WOULD YOU HAVE BOUGHT OR EVEN TRIED THESE GAMES IF THEY WERE ALL ORANGE?
Maybe not. Maybe the art would have turned you off, but just think of the gaming experiences you would have missed out on.
When we launched Asking for Trobils a few days ago, the first questions we got were why we decided to make everything orange. On the page I simply say we like orange, and we do, but of course, there’s a better answer than that.
Most designers can’t remember how an entire game got started in their head. When we started designing Evil Intent, it came about through several conversations. There’s no real moment that I can concretely say, “that’s when it started”. Asking for Trobils was different.
I WONDER IF IT WOULD BE POSSIBLE TO DESIGN A BOARD GAME USING ONLY ONE COLOR.
That was a random thought that popped into my head one day when I saw the two colors of white and orange flash on a tv screen. They were just words for some commercial I don’t recall. I doubt I could tell you what that commercial was even then. i wasn’t really paying attention to the television, I just happened to look up.
I had also recently been enthusiastic about the game Tokaido that used a lot of white in its design. I appreciated the simplicity of the art and wondered if I could even make it more simpler. One color.
You can’t base a game design off of just one idea about color though. After I had realized I said it out loud, Erin (co-designer of both Evil Intent and Asking for Trobils) asked, “Okay, but what would the theme be?”.
I knew right away… “space”. I had recently been complaining that a space game I had just bought, while a good game to play, looked just like all other space games. In fact, every space game on my or my friend’s shelves looked the same. If you put them all together on a shelf and removed the logos, you might have a hard time grabbing the right one. They all had that photoshoped black space with nebula and 3D ships look. Don’t get me wrong, I like the look, but none of them were different from the other as far as art really went.
SO WHEN ERIN ASKED ME WHAT THEME WOULD GO BEST WITH THE RIDICULOUS THOUGHT OF A ONE COLORED GAME, IT WAS SPACE.
Orange was, not only my favorite color, but pretty much the polar opposite of any color you would think to use on a space game. Obviously using one color meant simplistic drawings. This made the wacky feel and look come together quite naturally. Erin had a few things she had been wanting to work on as well. A worker-placement was on top of the list. It was important to us that, even though the game looked simplistic, that the game play was strong and re-playable. Everything fell into place. Within 8 hours I had sketched on index cards and notebook pages the entire game (minus art) and we test played it right there.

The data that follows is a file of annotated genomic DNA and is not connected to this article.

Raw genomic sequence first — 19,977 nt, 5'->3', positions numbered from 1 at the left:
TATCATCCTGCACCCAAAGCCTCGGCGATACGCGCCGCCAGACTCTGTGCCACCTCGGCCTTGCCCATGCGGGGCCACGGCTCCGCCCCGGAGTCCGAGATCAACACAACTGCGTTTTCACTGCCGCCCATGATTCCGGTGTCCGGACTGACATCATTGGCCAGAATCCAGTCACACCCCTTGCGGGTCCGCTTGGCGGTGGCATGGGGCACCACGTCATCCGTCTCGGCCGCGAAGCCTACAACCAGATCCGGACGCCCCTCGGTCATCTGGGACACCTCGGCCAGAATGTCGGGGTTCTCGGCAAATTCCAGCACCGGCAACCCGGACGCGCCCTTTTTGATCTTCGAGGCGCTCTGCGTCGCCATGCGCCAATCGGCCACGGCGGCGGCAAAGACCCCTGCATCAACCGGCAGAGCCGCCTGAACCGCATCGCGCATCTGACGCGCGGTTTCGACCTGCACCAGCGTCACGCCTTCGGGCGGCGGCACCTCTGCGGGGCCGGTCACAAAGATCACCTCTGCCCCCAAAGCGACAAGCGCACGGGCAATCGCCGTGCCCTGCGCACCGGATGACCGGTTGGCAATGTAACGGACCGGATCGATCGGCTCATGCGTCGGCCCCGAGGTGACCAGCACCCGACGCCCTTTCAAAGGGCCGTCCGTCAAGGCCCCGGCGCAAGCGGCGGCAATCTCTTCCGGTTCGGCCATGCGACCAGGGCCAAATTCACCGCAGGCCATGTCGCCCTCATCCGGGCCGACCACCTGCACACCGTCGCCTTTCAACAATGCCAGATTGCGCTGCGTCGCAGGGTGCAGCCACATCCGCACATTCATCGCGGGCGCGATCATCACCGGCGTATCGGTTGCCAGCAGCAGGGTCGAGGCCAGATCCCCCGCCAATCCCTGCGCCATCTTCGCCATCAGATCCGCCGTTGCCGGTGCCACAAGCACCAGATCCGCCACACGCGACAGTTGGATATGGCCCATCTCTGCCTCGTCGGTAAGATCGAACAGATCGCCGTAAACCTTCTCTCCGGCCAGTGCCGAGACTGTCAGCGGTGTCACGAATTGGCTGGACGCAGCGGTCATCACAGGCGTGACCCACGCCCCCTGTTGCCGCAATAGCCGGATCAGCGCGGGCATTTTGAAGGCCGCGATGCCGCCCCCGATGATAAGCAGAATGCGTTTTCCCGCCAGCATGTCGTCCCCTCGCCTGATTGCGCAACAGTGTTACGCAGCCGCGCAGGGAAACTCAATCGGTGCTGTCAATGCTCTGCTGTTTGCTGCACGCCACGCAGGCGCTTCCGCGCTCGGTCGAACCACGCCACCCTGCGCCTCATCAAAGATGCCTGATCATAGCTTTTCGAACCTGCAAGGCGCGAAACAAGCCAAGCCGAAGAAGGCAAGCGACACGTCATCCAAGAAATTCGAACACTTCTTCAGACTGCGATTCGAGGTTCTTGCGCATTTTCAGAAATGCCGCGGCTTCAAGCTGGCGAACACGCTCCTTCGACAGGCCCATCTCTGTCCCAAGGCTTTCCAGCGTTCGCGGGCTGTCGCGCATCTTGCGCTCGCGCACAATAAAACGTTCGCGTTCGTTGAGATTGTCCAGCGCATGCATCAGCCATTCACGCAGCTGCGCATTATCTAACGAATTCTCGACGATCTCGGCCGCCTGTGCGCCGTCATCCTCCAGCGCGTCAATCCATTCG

Months went by and new mechanics were added and updated. There’s some stuff in there that hasn’t been used in other games like it. We’re really proud of what we made. We’re still playing it just for fun even though the test period is over, and considering how much we play tested it, that’s saying something.
DID WE EVER QUESTION ALONG THE WAY IF WE SHOULD CHANGE THE COLOR OR ADD MORE COLORS?
Of course, but I stayed true to my original art design because I truly wanted to see how people reacted to having the space theme spun around on its heels.
Now that the game has been on Kickstarter, we’re getting people saying things like “Why is it so orange?” and “Way too tough on the eyes!”. We know that through the video it may be a little bright and hard on the eyes, but I think in this case it’s a problem with the medium not portraying the product well. If you look at the image below, you can see that in a real life experience, the game isn’t that overwhelming with the normal colors of life around it. We haven’t had any complaints from play testers.
The problem is, things outside the norm scare people when purchasing. If I see three blenders that all look the same and a fourth that looks completely different at the same price, I’m either going to be very interested in it, or repelled by it. What does it say about a Backer who sees a totally different look and feel for a game and jumps in verus the Backer who is cautious?
Watch the review (there will be more) by Undead Viking, ask us questions, read the rules. We promise, if you decide to give a completely weird design a chance, you may just be proud to have this beaming orange box on your shelf.